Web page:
I hope you read this. But before you continue reading, I have one request. If you have yet to listen to the voice of a black person on the current happenings of police brutality and protests, close my blog right now and read from someone who lives under the oppression of white supremacy every second of every day. Black voices matter more than mine. This video is a great place to start.
It is easy to question Why should we be so wrapped up in these issues of racism? There are other issues to fight for as well. So why is Dismantling Structural Racism a key part of the Matthew 25 vision? Why should we care more about issues of race than issues of the environment, or women’s rights or LGBTQ inclusion?
While it can be easy to fall into these ideas, I have to remind myself that racial discrimination is much farther reaching than other forms of prejudice. All others are impacted by race and ideas of white supremacy.
For example, I am a woman. I am queer. Both of these identities have given me my own experiences of prejudice. But I carry both of these identities with the intersection of white skin, which carries many privileges independently of the others.
As a woman, I experience all the way too common things like getting nervous going places on my own at night or anxiety about being in solo in close proximity with a male stranger. I get told how to dress and act and judged for not falling into the mold that our white supremacy society set for us.
Since working at CHRPA, my womanhood has been an ever more pressing issue because I am working in a male-dominated field where strangers frequently tell me their unsolicited opinions on women doing manual labor. Additionally, while home for Christmas, I had to have a conversation with my grandmother to convince her that my daily physical work isn’t “ruining my ovaries” and hear her concerns about me not being able to have a family in the future. One of my brothers, who also does a labor intensive job, has never had to be questioned on if he will still be able to have a family later in life due to his work now.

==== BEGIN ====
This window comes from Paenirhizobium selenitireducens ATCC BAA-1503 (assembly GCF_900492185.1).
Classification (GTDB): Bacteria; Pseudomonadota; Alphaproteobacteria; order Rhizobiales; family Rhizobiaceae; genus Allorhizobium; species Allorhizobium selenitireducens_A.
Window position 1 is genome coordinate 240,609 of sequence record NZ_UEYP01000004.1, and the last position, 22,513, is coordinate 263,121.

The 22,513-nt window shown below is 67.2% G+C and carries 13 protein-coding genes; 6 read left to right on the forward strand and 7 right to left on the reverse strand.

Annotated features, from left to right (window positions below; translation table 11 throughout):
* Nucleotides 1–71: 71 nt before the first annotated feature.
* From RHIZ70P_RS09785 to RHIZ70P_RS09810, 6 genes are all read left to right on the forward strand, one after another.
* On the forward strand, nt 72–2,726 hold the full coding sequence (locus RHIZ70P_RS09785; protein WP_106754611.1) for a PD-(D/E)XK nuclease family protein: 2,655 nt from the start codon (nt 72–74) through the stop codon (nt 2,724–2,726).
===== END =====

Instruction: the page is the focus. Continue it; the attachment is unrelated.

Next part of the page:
While I am able to find some of these encounters and conversations amusing in hindsight, I hate that I have to invest time and energy navigating people’s opinions of my identity. Time an energy that straight people and men get to spend in other ways if they choose to. I am tired of educating people about queer and women’s rights, just like many other queers and women are.
The weight of this exhaustion really hit me when I was questioning why we were being asked to talk about race today. Our YAV coordinator Alison responded by asking us “well who do you think should be talking about it?” I didn’t have an answer.
Someone more qualified? Someone who knows what they are talking about? I certainly don’t know what I am talking about.
As a white person, I benefit from so many privileges. I don’t have to put in extra time and energy to wonder how my race plays a role in my everyday life and interactions. I don’t have to think daily about ways to talk about white privilege.
This energy that we don’t have to spend on those thoughts and conversations allow us the privilege to devote our time and energy to other things. We get to choose how to use this time. One option is to give that energy to fighting the racist structures all around us. To up ending white supremacy. To having the hard conversations because non-white people have been doing all the work for far too long. It is time we join them. Not to do it for them, but to be present with them in this struggle.
Additionally, our privilege gives us more power. We have more of a say as white people. That is how this system of white supremacy works. White people have more sway with elected officials and have a greater chance of being elected to those offices. White people can stand up against these systems with less of a fear of being attacked by law enforcement or imprisoned. White people speaking up in a group is considered a protest while frequently black people speaking up in a group is considered a riot.
There is a double standard and as white people we can use that to work toward ending structural racism.
I don’t want that to be read as supporting the ideas of white saviorism. I don’t think that white people should be leading this fight. We are not able to lead the resistance when we don’t experience oppression. But we should be present, and using the stance that we have as people of privilege to advance the fight to more people.